When Should Doctrine Divide?

For various reasons I’ve been thinking lately about how Christians should relate to each other around secondary doctrines. What kinds of partnership and alliance are appropriate among Christians of different denominations, networks, and/or tribes? What kind of feelings and practices should characterize our attitude to those in the body of Christ with whom we have significant theological disagreements? What does it look like to handle with integrity and transparency personal differences of conviction that may arise with your church, boss, or institution? These kinds of questions have been a significant part of my own denominational and theological journey over the…

An Ortlund Update

A lot of you have asked about our plans this summer, so I thought I’d share an update on our blog to catch everyone up to speed. This summer we will be moving to the Chicago area where I have been awarded a resident fellowship for the 2017-2018 school year at the Carl F.H. Henry Center for Theological Understanding at Trinity Evangelical Divinity School in connection to The Creation Project. I will be conducting research with a view to writing a book on Augustine’s doctrine of creation, particularly in terms of how it can be retrieved to help contemporary discussion…

A Review of Adam and the Genome

Dennis R. Venema and Scot McKnight, Adam and the Genome: Reading Scripture After Genetic Science (BrazosPress, 2017). $19.99. 224pp. The aim of Dennis R. Venema and Scot McKnight’s Adam and the Genome: Reading Scripture After Genetic Science is to harmonize the Bible and evolution, particularly with a view to recent genetic evidence and the challenge it poses to traditional beliefs about Adam and Eve. The first four chapters deal with the scientific issues and are authored by Venema, a professor of biology at Trinity Western University associated with the BioLogos Foundation; the next four deal with the Bible and are…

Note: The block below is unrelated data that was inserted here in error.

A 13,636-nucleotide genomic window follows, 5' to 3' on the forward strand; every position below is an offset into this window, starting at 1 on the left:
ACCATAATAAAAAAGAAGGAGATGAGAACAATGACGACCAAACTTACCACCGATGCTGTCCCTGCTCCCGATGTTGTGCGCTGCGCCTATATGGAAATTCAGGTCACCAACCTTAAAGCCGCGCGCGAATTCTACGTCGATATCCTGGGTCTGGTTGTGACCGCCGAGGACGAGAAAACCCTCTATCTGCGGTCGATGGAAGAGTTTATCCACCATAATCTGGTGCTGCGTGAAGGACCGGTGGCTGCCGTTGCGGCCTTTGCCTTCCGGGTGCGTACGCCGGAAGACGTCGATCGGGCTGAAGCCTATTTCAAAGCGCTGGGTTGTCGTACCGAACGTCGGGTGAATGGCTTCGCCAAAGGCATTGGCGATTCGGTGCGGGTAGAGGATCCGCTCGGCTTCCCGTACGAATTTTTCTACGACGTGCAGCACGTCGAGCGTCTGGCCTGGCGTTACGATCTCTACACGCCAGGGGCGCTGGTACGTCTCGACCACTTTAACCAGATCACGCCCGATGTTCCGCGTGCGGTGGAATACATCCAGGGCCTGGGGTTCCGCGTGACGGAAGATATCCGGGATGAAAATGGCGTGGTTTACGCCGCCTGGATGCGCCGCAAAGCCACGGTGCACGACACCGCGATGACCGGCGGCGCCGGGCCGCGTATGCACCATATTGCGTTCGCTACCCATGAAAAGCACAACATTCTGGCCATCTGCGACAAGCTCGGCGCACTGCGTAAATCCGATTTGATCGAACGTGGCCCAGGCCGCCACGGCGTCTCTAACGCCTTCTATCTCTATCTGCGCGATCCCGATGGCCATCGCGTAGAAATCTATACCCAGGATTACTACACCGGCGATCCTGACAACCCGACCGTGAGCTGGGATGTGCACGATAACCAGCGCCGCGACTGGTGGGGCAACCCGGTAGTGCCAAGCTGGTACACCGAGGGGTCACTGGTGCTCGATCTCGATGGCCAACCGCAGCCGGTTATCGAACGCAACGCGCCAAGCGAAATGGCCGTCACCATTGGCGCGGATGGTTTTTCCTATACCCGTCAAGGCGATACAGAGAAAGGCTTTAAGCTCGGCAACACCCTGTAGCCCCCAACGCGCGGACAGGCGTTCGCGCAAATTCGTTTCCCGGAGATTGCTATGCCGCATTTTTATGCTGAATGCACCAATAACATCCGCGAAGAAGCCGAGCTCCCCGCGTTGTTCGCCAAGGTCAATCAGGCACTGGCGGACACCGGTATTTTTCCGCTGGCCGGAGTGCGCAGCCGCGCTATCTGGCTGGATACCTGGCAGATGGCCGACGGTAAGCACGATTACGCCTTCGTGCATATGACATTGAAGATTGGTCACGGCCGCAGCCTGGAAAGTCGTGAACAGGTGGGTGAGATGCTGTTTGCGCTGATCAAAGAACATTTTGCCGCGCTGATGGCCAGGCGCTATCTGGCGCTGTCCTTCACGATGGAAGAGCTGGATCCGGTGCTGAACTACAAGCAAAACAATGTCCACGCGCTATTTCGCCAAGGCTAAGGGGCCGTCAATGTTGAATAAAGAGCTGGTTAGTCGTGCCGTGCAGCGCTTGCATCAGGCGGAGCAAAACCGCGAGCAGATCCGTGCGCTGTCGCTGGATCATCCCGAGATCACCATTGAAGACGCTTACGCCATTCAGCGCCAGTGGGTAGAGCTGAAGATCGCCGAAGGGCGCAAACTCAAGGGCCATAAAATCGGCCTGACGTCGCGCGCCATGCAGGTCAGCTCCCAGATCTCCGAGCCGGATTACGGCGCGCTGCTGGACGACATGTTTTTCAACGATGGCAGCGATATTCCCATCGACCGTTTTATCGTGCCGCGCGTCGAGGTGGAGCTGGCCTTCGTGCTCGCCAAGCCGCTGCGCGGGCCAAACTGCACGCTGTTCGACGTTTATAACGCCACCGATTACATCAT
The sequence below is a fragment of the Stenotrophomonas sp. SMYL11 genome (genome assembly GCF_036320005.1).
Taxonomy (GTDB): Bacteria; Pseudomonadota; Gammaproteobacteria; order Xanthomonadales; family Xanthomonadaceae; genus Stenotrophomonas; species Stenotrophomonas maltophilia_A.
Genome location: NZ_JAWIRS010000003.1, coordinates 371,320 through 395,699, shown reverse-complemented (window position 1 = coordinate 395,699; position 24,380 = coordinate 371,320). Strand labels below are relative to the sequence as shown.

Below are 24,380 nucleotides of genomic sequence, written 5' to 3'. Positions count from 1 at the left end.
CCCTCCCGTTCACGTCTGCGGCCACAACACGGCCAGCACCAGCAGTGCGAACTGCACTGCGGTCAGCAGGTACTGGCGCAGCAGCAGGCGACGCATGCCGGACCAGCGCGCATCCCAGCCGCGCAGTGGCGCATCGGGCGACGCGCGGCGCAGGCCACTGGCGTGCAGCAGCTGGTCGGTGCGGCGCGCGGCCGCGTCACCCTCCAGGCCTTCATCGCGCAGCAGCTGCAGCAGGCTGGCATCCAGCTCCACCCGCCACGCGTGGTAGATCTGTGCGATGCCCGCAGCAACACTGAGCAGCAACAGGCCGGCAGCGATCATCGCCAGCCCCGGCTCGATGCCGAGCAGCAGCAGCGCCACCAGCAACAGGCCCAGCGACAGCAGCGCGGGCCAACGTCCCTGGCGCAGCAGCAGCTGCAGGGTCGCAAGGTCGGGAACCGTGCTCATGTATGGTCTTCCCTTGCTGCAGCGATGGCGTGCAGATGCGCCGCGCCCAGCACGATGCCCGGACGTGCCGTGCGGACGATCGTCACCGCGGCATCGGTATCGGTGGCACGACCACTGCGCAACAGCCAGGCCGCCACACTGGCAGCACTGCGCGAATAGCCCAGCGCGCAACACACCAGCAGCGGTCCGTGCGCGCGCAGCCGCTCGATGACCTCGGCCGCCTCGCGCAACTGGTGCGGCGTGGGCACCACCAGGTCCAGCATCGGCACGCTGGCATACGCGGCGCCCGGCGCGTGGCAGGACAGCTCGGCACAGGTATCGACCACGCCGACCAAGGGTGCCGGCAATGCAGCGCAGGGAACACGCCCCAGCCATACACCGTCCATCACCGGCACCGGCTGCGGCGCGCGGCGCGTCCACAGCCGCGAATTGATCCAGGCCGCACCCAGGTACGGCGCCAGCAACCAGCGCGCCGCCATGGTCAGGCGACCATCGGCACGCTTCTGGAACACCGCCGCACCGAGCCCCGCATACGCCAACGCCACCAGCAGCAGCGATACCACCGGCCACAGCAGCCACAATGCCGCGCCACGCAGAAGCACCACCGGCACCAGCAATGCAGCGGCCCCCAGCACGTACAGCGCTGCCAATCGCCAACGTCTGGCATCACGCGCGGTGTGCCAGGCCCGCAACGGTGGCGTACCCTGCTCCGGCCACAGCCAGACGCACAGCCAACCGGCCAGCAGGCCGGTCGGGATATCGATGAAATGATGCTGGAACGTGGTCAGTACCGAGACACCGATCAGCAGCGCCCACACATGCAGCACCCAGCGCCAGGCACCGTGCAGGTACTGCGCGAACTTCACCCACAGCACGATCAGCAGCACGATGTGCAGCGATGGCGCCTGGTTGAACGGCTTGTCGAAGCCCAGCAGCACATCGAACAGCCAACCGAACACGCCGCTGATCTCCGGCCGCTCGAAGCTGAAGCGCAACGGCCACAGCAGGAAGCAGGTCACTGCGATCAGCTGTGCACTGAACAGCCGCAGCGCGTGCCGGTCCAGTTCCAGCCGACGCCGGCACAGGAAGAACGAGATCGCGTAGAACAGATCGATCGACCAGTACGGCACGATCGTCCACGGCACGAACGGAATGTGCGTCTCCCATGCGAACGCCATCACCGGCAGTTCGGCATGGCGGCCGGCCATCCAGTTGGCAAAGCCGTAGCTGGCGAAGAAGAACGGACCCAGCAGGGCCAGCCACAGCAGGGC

Just Babies Making Up a Game

One of my favorite passages in all of literature is Puddleglum’s response to the Lady of the Green Kirtle in The Silver Chair. The Lady (an evil sorceress) has several characters trapped underground, and with the help of a little magic is trying to convince them that Narnia and Aslan and the rest of the “Overland” do not actually exist. The characters are on the verge of giving in when Puddleglum stomps on the magic fire in these words: One word, Ma’am,” he said, coming back from the fire; limping, because of the pain. “One word. All you’ve been saying…

Suffering is a Doorway, Not a Dead End

Suffering for Christ is the calling of every Christian. It is like a doorway we cannot get around, but must walk through. “Through many tribulations we must enter the kingdom of God” (Acts 14:22); “all who desire to live a godly life in Christ Jesus will be persecuted” (2 Timothy 3:12); “it has been granted to you that for the sake of Christ you should not only believe in him but also suffer for his sake” (Philippians 1:29). There are lots of reasons to be modest about whatever suffering we are going through. For example: we don’t suffer as much…

The Problem of Evil is a Problem for Everyone

“If God is all-good and all-powerful, why is there so much evil and suffering in the world?” This question, the age-old “problem of evil,” is probably the single greatest argument of all time against the existence of God. The question has both a “global” and a “local” presence—it is a logical dilemma puzzled over by philosophers, and it is an emotional struggle that every sufferer will face. Its both academic and everyday. When we are with someone who is suffering, its probably best to avoid words altogether and stick with tears, silence, and prayers. In my pastoral role I have…

My Three Favorite C.S. Lewis Poems

C.S. Lewis’ prose is far more acclaimed than his poetry. But poetry was always important to him. He wrote poems continuously from age 14 until his death; his first publications were poetry (Spirits in Bondage, Dymer); his first prose publication was also filled with lyrics (The Pilgrim’s Regress); and arguably his greatest work (Till We Have Faces) began as a poem before it morphed into a novel. I love his poems. They demonstrate the same spiritual insight and facility with words that characterize his prose and make him my favorite writer. In the spirit of sharing them for a wider…